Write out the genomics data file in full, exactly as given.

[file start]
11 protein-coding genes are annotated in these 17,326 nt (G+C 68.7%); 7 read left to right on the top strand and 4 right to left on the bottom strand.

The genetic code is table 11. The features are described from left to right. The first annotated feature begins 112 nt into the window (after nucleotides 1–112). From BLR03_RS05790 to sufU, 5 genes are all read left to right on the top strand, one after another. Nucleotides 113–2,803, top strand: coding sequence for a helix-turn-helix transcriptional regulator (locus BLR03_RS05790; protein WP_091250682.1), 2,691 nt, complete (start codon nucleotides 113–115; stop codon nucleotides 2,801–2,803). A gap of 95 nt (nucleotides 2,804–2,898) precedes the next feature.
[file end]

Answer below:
11 protein-coding genes are annotated in these 17,326 nt (G+C 68.7%); 7 read left to right on the top strand and 4 right to left on the bottom strand.

The genetic code is table 11. The features are described from left to right. The first annotated feature begins 112 nt into the window (after nucleotides 1–112). From BLR03_RS05790 to sufU, 5 genes are all read left to right on the top strand, one after another. Nucleotides 113–2,803, top strand: coding sequence for a helix-turn-helix transcriptional regulator (locus BLR03_RS05790; protein WP_091250682.1), 2,691 nt, complete (start codon nucleotides 113–115; stop codon nucleotides 2,801–2,803). A gap of 95 nt (nucleotides 2,804–2,898) precedes the next feature.